There is a whiff of instability surrounding everything. Germany is undoubtedly in recession and will drag much of the Eurozone down with it. Japan hasn’t seen reliable, sustained economic growth since the 1980s. The American-Chinese trade war has collapsed global confidence in the Chinese economy while the HK protests have collapsed Beijing’s soft power. Meanwhile, it seems that nearly every country in the Middle East is facing some degree of crisis. Even if you’re an aficionado of my brand of Kool-Aid and believe that the US is largely resistant to global upheaval, “resistant” is not synonymous with “immune.” While I still do not see an American recession on the horizon, the American economy has most certainly slowed.
Recessions — even fears of recessions — have consequences for capital. Spooked investors tend to push money into assets backed by either long-term income streams, government guarantees, or both. Fewer stocks, more bonds. High bond demand pushes yields down towards, to, and through zero.
It isn’t so much that either answer is wrong. In fact, they are dead on. But they are not the whole picture. There’s something else going on. Something much bigger than QE and much more structural than the normal ebb and flow of economic cycles.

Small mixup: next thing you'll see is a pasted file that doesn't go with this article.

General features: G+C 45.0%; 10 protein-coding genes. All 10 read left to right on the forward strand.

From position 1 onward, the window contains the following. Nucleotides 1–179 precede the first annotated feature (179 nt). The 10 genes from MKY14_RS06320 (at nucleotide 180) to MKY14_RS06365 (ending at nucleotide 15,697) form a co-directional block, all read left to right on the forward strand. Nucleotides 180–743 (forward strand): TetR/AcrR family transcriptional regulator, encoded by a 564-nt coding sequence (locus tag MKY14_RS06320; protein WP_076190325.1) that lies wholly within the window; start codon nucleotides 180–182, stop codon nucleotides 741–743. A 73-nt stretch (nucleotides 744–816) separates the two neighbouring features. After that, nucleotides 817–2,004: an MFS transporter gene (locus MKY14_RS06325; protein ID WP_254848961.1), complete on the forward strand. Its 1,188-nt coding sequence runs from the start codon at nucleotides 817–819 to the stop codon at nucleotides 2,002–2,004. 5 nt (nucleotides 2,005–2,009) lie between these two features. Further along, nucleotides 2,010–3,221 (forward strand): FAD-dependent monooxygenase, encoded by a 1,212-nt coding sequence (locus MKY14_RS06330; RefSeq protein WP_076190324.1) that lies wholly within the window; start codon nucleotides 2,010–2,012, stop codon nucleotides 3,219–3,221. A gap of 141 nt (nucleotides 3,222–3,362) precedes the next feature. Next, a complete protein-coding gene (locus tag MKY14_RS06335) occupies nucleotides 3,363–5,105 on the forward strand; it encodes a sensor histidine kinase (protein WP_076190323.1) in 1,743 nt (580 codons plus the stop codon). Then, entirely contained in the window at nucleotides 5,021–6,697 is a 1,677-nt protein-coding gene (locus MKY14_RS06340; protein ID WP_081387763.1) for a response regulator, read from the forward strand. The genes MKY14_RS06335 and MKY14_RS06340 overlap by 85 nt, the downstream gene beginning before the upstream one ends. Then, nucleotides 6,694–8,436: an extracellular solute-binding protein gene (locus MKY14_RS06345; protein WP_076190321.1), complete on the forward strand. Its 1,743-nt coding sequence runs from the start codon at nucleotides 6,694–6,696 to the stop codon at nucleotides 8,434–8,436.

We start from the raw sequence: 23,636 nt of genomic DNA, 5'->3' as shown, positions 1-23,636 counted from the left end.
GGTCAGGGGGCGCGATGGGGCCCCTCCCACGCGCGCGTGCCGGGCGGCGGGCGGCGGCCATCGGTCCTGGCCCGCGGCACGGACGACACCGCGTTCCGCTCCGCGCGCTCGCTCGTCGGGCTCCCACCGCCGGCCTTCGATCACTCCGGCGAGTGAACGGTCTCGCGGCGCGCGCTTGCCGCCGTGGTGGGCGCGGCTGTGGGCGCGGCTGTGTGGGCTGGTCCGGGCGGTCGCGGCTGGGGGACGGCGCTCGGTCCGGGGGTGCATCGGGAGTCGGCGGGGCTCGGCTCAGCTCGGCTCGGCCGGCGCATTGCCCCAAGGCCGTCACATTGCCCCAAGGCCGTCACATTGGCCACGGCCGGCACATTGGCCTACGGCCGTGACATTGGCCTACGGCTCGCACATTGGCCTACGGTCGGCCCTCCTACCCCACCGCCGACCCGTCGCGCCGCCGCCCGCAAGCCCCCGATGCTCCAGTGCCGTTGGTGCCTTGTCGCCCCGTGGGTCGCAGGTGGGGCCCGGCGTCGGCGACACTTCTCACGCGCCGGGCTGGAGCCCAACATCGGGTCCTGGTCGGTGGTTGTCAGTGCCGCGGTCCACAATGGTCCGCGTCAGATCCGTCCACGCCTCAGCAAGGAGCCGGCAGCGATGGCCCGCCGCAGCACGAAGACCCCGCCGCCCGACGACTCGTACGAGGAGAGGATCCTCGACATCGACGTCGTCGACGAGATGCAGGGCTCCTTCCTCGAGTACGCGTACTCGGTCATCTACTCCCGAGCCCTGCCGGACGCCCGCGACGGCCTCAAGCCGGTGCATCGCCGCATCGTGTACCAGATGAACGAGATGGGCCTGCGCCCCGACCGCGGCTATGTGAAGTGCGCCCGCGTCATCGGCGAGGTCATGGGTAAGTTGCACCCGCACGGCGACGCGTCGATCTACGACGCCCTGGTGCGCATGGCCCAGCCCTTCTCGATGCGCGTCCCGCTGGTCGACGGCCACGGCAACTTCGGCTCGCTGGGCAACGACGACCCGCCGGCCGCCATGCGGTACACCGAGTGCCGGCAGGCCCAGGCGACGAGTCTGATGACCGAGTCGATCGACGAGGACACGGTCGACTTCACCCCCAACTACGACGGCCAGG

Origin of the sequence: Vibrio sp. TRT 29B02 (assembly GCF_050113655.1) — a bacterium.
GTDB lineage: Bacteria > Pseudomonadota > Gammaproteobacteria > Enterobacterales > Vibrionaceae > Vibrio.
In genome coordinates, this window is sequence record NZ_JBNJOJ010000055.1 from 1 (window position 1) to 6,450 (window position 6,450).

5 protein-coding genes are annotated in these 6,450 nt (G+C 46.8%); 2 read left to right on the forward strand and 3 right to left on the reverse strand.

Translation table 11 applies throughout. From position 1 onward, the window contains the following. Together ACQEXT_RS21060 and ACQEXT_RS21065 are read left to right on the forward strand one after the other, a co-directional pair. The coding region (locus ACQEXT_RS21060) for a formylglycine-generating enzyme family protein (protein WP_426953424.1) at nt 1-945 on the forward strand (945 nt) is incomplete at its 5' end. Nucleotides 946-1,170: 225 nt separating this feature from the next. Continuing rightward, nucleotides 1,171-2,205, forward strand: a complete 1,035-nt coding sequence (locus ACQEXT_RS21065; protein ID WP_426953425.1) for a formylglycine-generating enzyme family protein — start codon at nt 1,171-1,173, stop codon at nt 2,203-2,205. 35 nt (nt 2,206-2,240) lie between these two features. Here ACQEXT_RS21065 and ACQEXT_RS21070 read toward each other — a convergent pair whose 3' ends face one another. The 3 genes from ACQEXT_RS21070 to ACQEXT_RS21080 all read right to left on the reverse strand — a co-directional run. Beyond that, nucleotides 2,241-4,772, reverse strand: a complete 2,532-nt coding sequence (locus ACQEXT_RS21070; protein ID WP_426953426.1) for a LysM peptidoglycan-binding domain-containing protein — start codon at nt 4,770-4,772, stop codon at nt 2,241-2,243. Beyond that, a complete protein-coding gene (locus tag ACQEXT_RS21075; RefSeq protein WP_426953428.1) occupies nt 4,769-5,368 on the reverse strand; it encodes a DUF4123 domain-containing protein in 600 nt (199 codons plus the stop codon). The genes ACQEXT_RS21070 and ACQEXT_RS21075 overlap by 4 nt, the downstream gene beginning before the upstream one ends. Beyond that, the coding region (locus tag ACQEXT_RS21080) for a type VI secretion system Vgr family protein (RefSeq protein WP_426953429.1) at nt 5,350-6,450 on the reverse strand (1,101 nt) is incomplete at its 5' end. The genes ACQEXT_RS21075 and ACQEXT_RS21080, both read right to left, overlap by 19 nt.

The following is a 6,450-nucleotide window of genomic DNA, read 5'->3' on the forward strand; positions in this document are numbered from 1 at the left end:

People act differently depending on their age. There’s aren’t a lot of retirees at spin class, nor do college students frequent buffets that specialize in creamed vegetable products. In a “normal” economy there’s a set balance of roughly four children to three young adults to two mature adults to one revered elder. So long as that proportion holds the economic system has some somewhat straightforward characteristics: young workers spend and borrow, mature workers invest, while retirees shift their financial holdings into decidedly less interesting and volatile holdings. Fewer stocks — more t-bills and cash.